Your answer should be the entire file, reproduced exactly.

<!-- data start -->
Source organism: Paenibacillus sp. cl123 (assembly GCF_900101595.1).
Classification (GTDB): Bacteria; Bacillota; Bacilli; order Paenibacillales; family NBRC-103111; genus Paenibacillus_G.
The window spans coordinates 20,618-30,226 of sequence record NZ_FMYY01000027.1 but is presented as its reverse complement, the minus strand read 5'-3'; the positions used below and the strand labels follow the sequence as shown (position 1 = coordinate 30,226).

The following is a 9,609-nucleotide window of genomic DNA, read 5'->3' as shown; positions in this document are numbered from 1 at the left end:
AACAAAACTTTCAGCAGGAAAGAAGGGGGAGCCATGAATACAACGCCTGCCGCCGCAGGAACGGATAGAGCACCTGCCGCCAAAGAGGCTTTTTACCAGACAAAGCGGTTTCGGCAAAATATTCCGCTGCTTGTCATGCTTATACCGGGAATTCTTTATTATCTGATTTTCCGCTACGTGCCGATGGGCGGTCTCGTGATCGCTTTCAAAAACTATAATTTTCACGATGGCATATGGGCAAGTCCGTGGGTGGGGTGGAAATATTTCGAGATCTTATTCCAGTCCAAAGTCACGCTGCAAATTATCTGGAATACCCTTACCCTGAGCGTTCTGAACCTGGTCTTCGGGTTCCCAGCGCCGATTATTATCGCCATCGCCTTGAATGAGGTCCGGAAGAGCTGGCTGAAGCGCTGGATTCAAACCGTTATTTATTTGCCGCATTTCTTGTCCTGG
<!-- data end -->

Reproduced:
Source organism: Paenibacillus sp. cl123 (assembly GCF_900101595.1).
Classification (GTDB): Bacteria; Bacillota; Bacilli; order Paenibacillales; family NBRC-103111; genus Paenibacillus_G.
The window spans coordinates 20,618-30,226 of sequence record NZ_FMYY01000027.1 but is presented as its reverse complement, the minus strand read 5'-3'; the positions used below and the strand labels follow the sequence as shown (position 1 = coordinate 30,226).

The following is a 9,609-nucleotide window of genomic DNA, read 5'->3' as shown; positions in this document are numbered from 1 at the left end:
AACAAAACTTTCAGCAGGAAAGAAGGGGGAGCCATGAATACAACGCCTGCCGCCGCAGGAACGGATAGAGCACCTGCCGCCAAAGAGGCTTTTTACCAGACAAAGCGGTTTCGGCAAAATATTCCGCTGCTTGTCATGCTTATACCGGGAATTCTTTATTATCTGATTTTCCGCTACGTGCCGATGGGCGGTCTCGTGATCGCTTTCAAAAACTATAATTTTCACGATGGCATATGGGCAAGTCCGTGGGTGGGGTGGAAATATTTCGAGATCTTATTCCAGTCCAAAGTCACGCTGCAAATTATCTGGAATACCCTTACCCTGAGCGTTCTGAACCTGGTCTTCGGGTTCCCAGCGCCGATTATTATCGCCATCGCCTTGAATGAGGTCCGGAAGAGCTGGCTGAAGCGCTGGATTCAAACCGTTATTTATTTGCCGCATTTCTTGTCCTGG